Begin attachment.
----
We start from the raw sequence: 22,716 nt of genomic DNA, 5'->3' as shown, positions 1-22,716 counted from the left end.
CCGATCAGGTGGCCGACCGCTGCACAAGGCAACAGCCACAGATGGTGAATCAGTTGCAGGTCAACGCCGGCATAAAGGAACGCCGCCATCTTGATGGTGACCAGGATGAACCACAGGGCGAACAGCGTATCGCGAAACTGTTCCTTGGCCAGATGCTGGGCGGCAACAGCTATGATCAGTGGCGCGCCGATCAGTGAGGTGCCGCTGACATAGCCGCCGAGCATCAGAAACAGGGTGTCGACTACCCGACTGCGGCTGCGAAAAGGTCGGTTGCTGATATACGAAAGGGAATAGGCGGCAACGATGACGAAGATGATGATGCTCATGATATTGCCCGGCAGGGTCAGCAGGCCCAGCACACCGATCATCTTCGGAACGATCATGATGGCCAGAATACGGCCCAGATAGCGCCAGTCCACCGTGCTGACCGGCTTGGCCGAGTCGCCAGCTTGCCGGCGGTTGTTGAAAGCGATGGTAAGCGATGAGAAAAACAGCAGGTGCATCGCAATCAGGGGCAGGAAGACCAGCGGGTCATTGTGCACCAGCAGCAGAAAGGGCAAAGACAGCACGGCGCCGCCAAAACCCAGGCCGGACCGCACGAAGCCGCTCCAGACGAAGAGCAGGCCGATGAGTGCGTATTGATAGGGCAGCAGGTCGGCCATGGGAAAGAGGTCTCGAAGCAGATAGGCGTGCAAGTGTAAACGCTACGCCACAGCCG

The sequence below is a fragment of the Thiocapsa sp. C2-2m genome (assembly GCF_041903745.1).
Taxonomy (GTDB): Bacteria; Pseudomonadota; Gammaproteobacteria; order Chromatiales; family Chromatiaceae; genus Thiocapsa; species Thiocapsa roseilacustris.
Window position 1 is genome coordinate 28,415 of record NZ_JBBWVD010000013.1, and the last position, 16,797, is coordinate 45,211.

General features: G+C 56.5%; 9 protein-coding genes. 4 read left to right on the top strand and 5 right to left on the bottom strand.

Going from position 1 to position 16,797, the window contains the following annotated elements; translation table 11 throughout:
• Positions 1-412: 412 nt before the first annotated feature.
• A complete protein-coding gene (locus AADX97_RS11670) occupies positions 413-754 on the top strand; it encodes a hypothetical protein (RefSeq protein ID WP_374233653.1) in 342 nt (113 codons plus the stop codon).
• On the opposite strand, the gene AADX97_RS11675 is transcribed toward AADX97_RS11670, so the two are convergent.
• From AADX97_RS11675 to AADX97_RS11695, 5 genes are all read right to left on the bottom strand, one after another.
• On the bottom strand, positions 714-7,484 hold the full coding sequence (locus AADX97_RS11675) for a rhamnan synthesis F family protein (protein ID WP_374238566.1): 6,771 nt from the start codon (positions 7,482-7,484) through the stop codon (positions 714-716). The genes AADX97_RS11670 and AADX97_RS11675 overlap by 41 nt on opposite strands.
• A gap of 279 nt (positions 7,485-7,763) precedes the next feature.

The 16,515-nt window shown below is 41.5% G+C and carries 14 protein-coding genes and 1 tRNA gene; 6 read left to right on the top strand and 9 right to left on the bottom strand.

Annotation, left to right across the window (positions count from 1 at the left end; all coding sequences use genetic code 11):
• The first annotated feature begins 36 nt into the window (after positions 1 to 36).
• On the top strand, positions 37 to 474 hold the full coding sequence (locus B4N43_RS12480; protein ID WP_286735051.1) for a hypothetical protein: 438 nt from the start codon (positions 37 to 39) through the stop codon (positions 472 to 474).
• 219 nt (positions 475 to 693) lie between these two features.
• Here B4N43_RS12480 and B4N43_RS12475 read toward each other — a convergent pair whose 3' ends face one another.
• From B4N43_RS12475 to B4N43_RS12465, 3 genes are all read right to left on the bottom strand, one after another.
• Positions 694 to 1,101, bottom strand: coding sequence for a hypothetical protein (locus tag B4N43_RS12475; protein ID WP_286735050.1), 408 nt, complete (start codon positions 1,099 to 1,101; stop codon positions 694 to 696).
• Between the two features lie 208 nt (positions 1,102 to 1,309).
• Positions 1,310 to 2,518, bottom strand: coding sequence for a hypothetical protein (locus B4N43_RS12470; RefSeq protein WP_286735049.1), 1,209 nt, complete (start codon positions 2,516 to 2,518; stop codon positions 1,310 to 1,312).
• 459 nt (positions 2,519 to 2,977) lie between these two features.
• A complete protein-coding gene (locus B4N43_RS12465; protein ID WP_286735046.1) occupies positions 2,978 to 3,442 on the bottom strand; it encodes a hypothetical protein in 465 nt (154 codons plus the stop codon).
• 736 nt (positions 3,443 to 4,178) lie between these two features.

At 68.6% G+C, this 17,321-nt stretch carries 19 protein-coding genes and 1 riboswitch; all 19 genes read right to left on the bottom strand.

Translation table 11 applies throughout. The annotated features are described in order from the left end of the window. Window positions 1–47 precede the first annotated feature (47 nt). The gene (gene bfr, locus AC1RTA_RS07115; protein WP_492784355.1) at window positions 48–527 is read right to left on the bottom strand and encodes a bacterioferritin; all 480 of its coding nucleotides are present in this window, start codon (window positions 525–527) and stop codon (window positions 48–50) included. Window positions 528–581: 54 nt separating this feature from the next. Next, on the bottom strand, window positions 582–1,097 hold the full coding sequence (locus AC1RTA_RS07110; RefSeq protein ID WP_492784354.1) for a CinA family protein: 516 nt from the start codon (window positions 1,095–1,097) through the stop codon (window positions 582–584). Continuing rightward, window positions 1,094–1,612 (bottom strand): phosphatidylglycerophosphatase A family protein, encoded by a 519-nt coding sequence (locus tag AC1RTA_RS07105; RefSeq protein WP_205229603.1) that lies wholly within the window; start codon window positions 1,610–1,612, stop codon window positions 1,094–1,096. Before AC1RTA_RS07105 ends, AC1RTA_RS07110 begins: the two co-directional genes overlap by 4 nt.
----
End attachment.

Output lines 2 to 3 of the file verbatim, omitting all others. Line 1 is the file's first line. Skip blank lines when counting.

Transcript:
CCGATCAGGTGGCCGACCGCTGCACAAGGCAACAGCCACAGATGGTGAATCAGTTGCAGGTCAACGCCGGCATAAAGGAACGCCGCCATCTTGATGGTGACCAGGATGAACCACAGGGCGAACAGCGTATCGCGAAACTGTTCCTTGGCCAGATGCTGGGCGGCAACAGCTATGATCAGTGGCGCGCCGATCAGTGAGGTGCCGCTGACATAGCCGCCGAGCATCAGAAACAGGGTGTCGACTACCCGACTGCGGCTGCGAAAAGGTCGGTTGCTGATATACGAAAGGGAATAGGCGGCAACGATGACGAAGATGATGATGCTCATGATATTGCCCGGCAGGGTCAGCAGGCCCAGCACACCGATCATCTTCGGAACGATCATGATGGCCAGAATACGGCCCAGATAGCGCCAGTCCACCGTGCTGACCGGCTTGGCCGAGTCGCCAGCTTGCCGGCGGTTGTTGAAAGCGATGGTAAGCGATGAGAAAAACAGCAGGTGCATCGCAATCAGGGGCAGGAAGACCAGCGGGTCATTGTGCACCAGCAGCAGAAAGGGCAAAGACAGCACGGCGCCGCCAAAACCCAGGCCGGACCGCACGAAGCCGCTCCAGACGAAGAGCAGGCCGATGAGTGCGTATTGATAGGGCAGCAGGTCGGCCATGGGAAAGAGGTCTCGAAGCAGATAGGCGTGCAAGTGTAAACGCTACGCCACAGCCG

The sequence below is a fragment of the Thiocapsa sp. C2-2m genome (assembly GCF_041903745.1).